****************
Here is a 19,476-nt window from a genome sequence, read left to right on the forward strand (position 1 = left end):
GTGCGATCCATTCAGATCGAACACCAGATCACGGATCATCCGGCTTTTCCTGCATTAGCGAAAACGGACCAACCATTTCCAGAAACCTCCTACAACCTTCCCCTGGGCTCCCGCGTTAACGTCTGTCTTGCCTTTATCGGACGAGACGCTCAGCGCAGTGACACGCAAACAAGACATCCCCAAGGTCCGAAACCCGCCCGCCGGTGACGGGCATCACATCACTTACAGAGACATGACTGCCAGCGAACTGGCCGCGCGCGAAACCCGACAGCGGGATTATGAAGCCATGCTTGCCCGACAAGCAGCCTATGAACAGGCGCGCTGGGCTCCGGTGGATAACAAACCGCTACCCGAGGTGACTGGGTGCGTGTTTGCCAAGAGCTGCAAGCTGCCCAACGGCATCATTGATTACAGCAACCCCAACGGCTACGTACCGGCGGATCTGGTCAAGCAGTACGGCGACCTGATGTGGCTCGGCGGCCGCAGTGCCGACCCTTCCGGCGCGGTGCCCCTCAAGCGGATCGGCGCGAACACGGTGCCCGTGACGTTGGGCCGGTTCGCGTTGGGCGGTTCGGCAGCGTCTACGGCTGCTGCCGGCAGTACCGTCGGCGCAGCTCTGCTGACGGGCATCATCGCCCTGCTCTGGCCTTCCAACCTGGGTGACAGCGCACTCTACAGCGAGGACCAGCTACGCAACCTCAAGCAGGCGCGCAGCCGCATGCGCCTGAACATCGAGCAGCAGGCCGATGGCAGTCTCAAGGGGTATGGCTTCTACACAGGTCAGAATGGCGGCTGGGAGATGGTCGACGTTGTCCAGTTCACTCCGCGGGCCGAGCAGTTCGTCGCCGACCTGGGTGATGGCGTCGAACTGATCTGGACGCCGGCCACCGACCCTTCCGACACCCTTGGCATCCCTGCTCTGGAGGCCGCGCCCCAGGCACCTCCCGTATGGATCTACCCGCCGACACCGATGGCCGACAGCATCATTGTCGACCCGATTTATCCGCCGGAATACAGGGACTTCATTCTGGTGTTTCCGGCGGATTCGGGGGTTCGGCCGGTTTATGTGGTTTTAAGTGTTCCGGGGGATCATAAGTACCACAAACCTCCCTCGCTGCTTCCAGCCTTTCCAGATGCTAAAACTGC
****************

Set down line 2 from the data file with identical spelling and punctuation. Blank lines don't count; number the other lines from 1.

GTGCGATCCATTCAGATCGAACACCAGATCACGGATCATCCGGCTTTTCCTGCATTAGCGAAAACGGACCAACCATTTCCAGAAACCTCCTACAACCTTCCCCTGGGCTCCCGCGTTAACGTCTGTCTTGCCTTTATCGGACGAGACGCTCAGCGCAGTGACACGCAAACAAGACATCCCCAAGGTCCGAAACCCGCCCGCCGGTGACGGGCATCACATCACTTACAGAGACATGACTGCCAGCGAACTGGCCGCGCGCGAAACCCGACAGCGGGATTATGAAGCCATGCTTGCCCGACAAGCAGCCTATGAACAGGCGCGCTGGGCTCCGGTGGATAACAAACCGCTACCCGAGGTGACTGGGTGCGTGTTTGCCAAGAGCTGCAAGCTGCCCAACGGCATCATTGATTACAGCAACCCCAACGGCTACGTACCGGCGGATCTGGTCAAGCAGTACGGCGACCTGATGTGGCTCGGCGGCCGCAGTGCCGACCCTTCCGGCGCGGTGCCCCTCAAGCGGATCGGCGCGAACACGGTGCCCGTGACGTTGGGCCGGTTCGCGTTGGGCGGTTCGGCAGCGTCTACGGCTGCTGCCGGCAGTACCGTCGGCGCAGCTCTGCTGACGGGCATCATCGCCCTGCTCTGGCCTTCCAACCTGGGTGACAGCGCACTCTACAGCGAGGACCAGCTACGCAACCTCAAGCAGGCGCGCAGCCGCATGCGCCTGAACATCGAGCAGCAGGCCGATGGCAGTCTCAAGGGGTATGGCTTCTACACAGGTCAGAATGGCGGCTGGGAGATGGTCGACGTTGTCCAGTTCACTCCGCGGGCCGAGCAGTTCGTCGCCGACCTGGGTGATGGCGTCGAACTGATCTGGACGCCGGCCACCGACCCTTCCGACACCCTTGGCATCCCTGCTCTGGAGGCCGCGCCCCAGGCACCTCCCGTATGGATCTACCCGCCGACACCGATGGCCGACAGCATCATTGTCGACCCGATTTATCCGCCGGAATACAGGGACTTCATTCTGGTGTTTCCGGCGGATTCGGGGGTTCGGCCGGTTTATGTGGTTTTAAGTGTTCCGGGGGATCATAAGTACCACAAACCTCCCTCGCTGCTTCCAGCCTTTCCAGATGCTAAAACTGC